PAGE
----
42. said unto Jesus, &c.--Observe here (1) The "kingdom" referred to was one beyond the grave; for it is inconceivable that he should have expected Him to come down from the cross to erect any temporal kingdom. (2) This he calls Christ's own (Thy) kingdom. (3) As such, he sees in Christ the absolute right to dispose of that kingdom to whom He pleased. (4) He does not presume to ask a place in that kingdom, though that is what he means, but with a humility quite affecting, just says, "Lord, remember me when," &c. Yet was there mighty faith in that word. If Christ will but "think upon him" ( Nehemiah 5:19 ), at that august moment when He "cometh into His kingdom," it will do. "Only assure me that then Thou wilt not forget such a wretch as I, that once hung by Thy side, and I am content." Now contrast with this bright act of faith the darkness even of the apostles' minds, who could hardly be got to believe that their Master would die at all, who now were almost despairing of Him, and who when dead had almost buried their hopes in His grave. Consider, too, the man's previous disadvantages and bad life. And then mark how his faith comes out--not in protestations, "Lord, I cannot doubt, I am firmly persuaded that Thou art Lord of a kingdom, that death cannot disannul Thy title nor impede the assumption of it in due time," &c.--but as having no shadow of doubt, and rising above it as a question altogether, he just says, "Lord, remember me when Thou comest," &c. Was ever faith like this exhibited upon earth? It looks as if the brightest crown had been reserved for the Saviour's head at His darkest moment!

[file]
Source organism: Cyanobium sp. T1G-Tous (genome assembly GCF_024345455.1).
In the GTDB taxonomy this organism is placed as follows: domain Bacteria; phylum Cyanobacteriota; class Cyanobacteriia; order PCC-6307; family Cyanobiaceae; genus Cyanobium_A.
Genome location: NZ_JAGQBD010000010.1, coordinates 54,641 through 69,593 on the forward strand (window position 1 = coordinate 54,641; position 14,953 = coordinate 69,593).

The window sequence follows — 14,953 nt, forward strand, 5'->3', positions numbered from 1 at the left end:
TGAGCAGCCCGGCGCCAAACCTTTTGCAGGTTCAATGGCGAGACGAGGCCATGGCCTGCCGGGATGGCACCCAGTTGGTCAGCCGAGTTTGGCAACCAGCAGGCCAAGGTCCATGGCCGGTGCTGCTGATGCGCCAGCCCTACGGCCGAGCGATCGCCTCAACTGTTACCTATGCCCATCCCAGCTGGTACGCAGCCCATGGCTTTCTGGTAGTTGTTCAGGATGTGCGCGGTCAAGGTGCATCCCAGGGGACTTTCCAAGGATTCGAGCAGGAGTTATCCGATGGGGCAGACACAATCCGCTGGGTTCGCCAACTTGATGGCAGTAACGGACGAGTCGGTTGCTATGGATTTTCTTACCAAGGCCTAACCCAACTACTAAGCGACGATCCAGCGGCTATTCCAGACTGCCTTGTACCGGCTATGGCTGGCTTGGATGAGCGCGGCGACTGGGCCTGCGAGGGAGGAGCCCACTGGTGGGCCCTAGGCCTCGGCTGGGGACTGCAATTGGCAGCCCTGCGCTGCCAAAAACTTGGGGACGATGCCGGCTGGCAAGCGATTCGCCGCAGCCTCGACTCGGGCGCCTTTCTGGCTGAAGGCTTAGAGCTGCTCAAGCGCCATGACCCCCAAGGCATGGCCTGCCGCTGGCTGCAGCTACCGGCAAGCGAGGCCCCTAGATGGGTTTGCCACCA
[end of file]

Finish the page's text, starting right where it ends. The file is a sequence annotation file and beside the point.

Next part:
43. Jesus said, &c.--The dying Redeemer speaks as if He Himself viewed it in this light. It was a "song in the night." It ministered cheer to His spirit in the midnight gloom that now enwrapt it.
Verily I say unto thee--"Since thou speakest as to the king, with kingly authority speak I to thee."
To-day--"Thou art prepared for a long delay before I come into My kingdom, but not a day's delay shall there be for thee; thou shalt not be parted from Me even for a moment, but together we shall go, and with Me, ere this day expire, shalt thou be in Paradise" (future bliss, 2 Corinthians 12:4 , Revelation 2:7 ). Learn (1) How "One is taken and another left"; (2) How easily divine teaching can raise the rudest and worst above the best instructed and most devoted servants of Christ; (3) How presumption and despair on a death hour are equally discountenanced here, the one in the impenitent thief, the other in his penitent fellow.
Luke 23:47-56 . SIGNS AND CIRCUMSTANCES FOLLOWING HIS DEATH--HIS BURIAL.